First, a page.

I doubt that any of this crossover would have happened without CSF16. Thanks to the days all us organisers spent together there, we’ve strengthening the groups in each city by introducing new ideas, and starting some high-quality discussions amongst new audiences. For us in Auckland to have someone like Jon Colman answer our questions (and ask a few back), as well as share his take on problem solving, team building, and much else was one of those things that makes me blurt out cliches that start “if you’d told me, back when we first started this meetup…”. To bring my own talk (which I loved putting together for CSF and always hoped would live longer) back to Australia is a real thrill too.

And every time meetups connect across borders or around countries there’ll be a pile of positives that flow. Little things like new connections on Twitter or LinkedIn (I know, but admit it, you’re there too). Brain things, like a note that someone takes to work the next day and turns into action. Ideas that spark new projects, or blog posts. Maybe even bigger things, too.

These all build up in the hundreds of lives that intersect at CS meetups around the world. They make us better at what we do, and more connected as a group, and more likely to turn up again next month. Momentum like this keeps everyone motivated to keep building this thing, whatever it is. It makes meetups even more fun, and it’s got me keener than ever to keep finding my people here at home, and all around the world.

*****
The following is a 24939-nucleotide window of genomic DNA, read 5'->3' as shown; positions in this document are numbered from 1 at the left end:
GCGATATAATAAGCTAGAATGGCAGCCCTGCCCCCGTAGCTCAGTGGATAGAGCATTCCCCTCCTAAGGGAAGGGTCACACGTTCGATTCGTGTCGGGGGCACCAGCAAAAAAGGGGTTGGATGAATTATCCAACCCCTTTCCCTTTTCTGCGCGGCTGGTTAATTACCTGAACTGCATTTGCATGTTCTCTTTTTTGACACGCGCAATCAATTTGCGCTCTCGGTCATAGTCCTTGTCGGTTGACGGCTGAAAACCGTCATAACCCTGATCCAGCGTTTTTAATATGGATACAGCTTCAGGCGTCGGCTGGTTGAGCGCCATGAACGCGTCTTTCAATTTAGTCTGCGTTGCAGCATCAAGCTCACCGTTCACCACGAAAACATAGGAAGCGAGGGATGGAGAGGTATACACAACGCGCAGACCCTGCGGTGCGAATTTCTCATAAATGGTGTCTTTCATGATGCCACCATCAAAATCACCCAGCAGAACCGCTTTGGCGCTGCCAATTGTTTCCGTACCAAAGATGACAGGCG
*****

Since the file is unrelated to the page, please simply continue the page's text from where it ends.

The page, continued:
Wherever you are, meetup with your people

What Twitter thought of ‘Marketing people and content people: It’s complicated’ at CS Forum

I love presenting at conferences. Love it. I love picking a topic and spending hours thinking about it. I love having a reason to read up on stuff that interests me. I love that when you say to someone, “I’m working on a talk and I’d like to hear your thoughts on [topic x]”, they almost always give up time for a chat. At events, being a speaker is a great way to meet people. At CS Forum (which was great, by the way), someone found me during a coffee break and opened with, “Hi, you made me really angry,” but with a smile on her face. I love seeing and hearing reactions to what I present. I love it all.

Except the post-conference wrap up blog post. I don’t love that bit. It’s hard, and it takes longer than I want it to, and especially after the best conferences, it drags back the post-event blues that you get for a couple of days afterwards.